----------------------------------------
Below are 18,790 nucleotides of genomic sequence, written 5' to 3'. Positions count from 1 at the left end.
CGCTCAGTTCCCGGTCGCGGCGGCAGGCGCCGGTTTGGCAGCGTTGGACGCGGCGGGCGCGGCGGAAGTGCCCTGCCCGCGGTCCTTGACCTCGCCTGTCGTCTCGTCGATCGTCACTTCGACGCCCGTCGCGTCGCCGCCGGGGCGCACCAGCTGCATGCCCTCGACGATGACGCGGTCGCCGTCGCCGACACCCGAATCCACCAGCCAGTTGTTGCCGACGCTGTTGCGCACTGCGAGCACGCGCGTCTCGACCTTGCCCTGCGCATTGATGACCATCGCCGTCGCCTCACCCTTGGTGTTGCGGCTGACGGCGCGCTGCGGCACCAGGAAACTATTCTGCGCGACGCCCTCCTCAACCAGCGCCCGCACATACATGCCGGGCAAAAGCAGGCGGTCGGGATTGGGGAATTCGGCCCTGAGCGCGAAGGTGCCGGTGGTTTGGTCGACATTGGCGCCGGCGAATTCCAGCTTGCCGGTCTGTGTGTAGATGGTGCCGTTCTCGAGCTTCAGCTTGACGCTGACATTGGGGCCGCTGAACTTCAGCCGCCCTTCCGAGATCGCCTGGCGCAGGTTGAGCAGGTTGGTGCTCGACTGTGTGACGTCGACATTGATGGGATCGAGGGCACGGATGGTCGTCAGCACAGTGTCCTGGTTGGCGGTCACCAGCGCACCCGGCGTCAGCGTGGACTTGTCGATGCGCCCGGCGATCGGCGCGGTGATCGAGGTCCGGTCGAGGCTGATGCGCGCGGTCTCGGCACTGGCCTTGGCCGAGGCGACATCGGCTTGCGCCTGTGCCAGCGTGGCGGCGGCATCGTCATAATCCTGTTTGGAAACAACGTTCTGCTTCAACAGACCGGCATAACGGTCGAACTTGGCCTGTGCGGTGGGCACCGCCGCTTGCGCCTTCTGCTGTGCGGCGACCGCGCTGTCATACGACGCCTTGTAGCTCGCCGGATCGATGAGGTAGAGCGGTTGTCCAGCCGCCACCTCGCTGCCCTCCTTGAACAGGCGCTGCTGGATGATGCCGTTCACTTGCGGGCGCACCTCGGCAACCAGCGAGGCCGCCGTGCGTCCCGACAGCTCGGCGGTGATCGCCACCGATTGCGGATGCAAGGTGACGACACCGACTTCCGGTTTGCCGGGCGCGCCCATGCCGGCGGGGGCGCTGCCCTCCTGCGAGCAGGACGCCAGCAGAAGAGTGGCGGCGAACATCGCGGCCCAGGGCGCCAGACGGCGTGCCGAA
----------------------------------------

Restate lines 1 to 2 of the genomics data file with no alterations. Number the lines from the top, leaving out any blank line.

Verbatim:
Below are 18,790 nucleotides of genomic sequence, written 5' to 3'. Positions count from 1 at the left end.
CGCTCAGTTCCCGGTCGCGGCGGCAGGCGCCGGTTTGGCAGCGTTGGACGCGGCGGGCGCGGCGGAAGTGCCCTGCCCGCGGTCCTTGACCTCGCCTGTCGTCTCGTCGATCGTCACTTCGACGCCCGTCGCGTCGCCGCCGGGGCGCACCAGCTGCATGCCCTCGACGATGACGCGGTCGCCGTCGCCGACACCCGAATCCACCAGCCAGTTGTTGCCGACGCTGTTGCGCACTGCGAGCACGCGCGTCTCGACCTTGCCCTGCGCATTGATGACCATCGCCGTCGCCTCACCCTTGGTGTTGCGGCTGACGGCGCGCTGCGGCACCAGGAAACTATTCTGCGCGACGCCCTCCTCAACCAGCGCCCGCACATACATGCCGGGCAAAAGCAGGCGGTCGGGATTGGGGAATTCGGCCCTGAGCGCGAAGGTGCCGGTGGTTTGGTCGACATTGGCGCCGGCGAATTCCAGCTTGCCGGTCTGTGTGTAGATGGTGCCGTTCTCGAGCTTCAGCTTGACGCTGACATTGGGGCCGCTGAACTTCAGCCGCCCTTCCGAGATCGCCTGGCGCAGGTTGAGCAGGTTGGTGCTCGACTGTGTGACGTCGACATTGATGGGATCGAGGGCACGGATGGTCGTCAGCACAGTGTCCTGGTTGGCGGTCACCAGCGCACCCGGCGTCAGCGTGGACTTGTCGATGCGCCCGGCGATCGGCGCGGTGATCGAGGTCCGGTCGAGGCTGATGCGCGCGGTCTCGGCACTGGCCTTGGCCGAGGCGACATCGGCTTGCGCCTGTGCCAGCGTGGCGGCGGCATCGTCATAATCCTGTTTGGAAACAACGTTCTGCTTCAACAGACCGGCATAACGGTCGAACTTGGCCTGTGCGGTGGGCACCGCCGCTTGCGCCTTCTGCTGTGCGGCGACCGCGCTGTCATACGACGCCTTGTAGCTCGCCGGATCGATGAGGTAGAGCGGTTGTCCAGCCGCCACCTCGCTGCCCTCCTTGAACAGGCGCTGCTGGATGATGCCGTTCACTTGCGGGCGCACCTCGGCAACCAGCGAGGCCGCCGTGCGTCCCGACAGCTCGGCGGTGATCGCCACCGATTGCGGATGCAAGGTGACGACACCGACTTCCGGTTTGCCGGGCGCGCCCATGCCGGCGGGGGCGCTGCCCTCCTGCGAGCAGGACGCCAGCAGAAGAGTGGCGGCGAACATCGCGGCCCAGGGCGCCAGACGGCGTGCCGAA